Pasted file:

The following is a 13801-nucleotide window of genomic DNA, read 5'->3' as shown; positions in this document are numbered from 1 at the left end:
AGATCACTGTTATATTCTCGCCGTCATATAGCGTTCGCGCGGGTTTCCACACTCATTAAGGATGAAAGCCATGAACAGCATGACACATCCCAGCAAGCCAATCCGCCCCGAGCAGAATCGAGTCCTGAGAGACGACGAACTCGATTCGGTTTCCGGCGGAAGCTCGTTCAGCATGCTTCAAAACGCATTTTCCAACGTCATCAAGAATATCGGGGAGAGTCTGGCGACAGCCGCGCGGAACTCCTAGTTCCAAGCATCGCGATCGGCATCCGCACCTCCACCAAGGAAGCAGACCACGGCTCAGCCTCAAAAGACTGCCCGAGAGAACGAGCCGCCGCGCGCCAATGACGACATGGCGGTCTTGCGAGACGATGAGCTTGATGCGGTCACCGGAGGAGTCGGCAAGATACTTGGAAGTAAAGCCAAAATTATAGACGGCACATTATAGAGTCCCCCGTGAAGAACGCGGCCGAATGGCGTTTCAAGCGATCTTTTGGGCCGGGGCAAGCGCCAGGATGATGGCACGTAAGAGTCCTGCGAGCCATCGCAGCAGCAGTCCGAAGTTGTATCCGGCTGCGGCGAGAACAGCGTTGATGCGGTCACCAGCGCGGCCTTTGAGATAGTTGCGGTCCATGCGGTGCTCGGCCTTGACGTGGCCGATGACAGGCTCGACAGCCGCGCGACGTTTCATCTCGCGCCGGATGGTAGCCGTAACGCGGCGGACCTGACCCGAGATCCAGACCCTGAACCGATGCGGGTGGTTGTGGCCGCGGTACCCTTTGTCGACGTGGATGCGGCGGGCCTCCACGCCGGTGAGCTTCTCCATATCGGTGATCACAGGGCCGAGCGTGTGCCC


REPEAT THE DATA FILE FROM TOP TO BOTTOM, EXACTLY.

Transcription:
The following is a 13801-nucleotide window of genomic DNA, read 5'->3' as shown; positions in this document are numbered from 1 at the left end:
AGATCACTGTTATATTCTCGCCGTCATATAGCGTTCGCGCGGGTTTCCACACTCATTAAGGATGAAAGCCATGAACAGCATGACACATCCCAGCAAGCCAATCCGCCCCGAGCAGAATCGAGTCCTGAGAGACGACGAACTCGATTCGGTTTCCGGCGGAAGCTCGTTCAGCATGCTTCAAAACGCATTTTCCAACGTCATCAAGAATATCGGGGAGAGTCTGGCGACAGCCGCGCGGAACTCCTAGTTCCAAGCATCGCGATCGGCATCCGCACCTCCACCAAGGAAGCAGACCACGGCTCAGCCTCAAAAGACTGCCCGAGAGAACGAGCCGCCGCGCGCCAATGACGACATGGCGGTCTTGCGAGACGATGAGCTTGATGCGGTCACCGGAGGAGTCGGCAAGATACTTGGAAGTAAAGCCAAAATTATAGACGGCACATTATAGAGTCCCCCGTGAAGAACGCGGCCGAATGGCGTTTCAAGCGATCTTTTGGGCCGGGGCAAGCGCCAGGATGATGGCACGTAAGAGTCCTGCGAGCCATCGCAGCAGCAGTCCGAAGTTGTATCCGGCTGCGGCGAGAACAGCGTTGATGCGGTCACCAGCGCGGCCTTTGAGATAGTTGCGGTCCATGCGGTGCTCGGCCTTGACGTGGCCGATGACAGGCTCGACAGCCGCGCGACGTTTCATCTCGCGCCGGATGGTAGCCGTAACGCGGCGGACCTGACCCGAGATCCAGACCCTGAACCGATGCGGGTGGTTGTGGCCGCGGTACCCTTTGTCGACGTGGATGCGGCGGGCCTCCACGCCGGTGAGCTTCTCCATATCGGTGATCACAGGGCCGAGCGTGTGCCC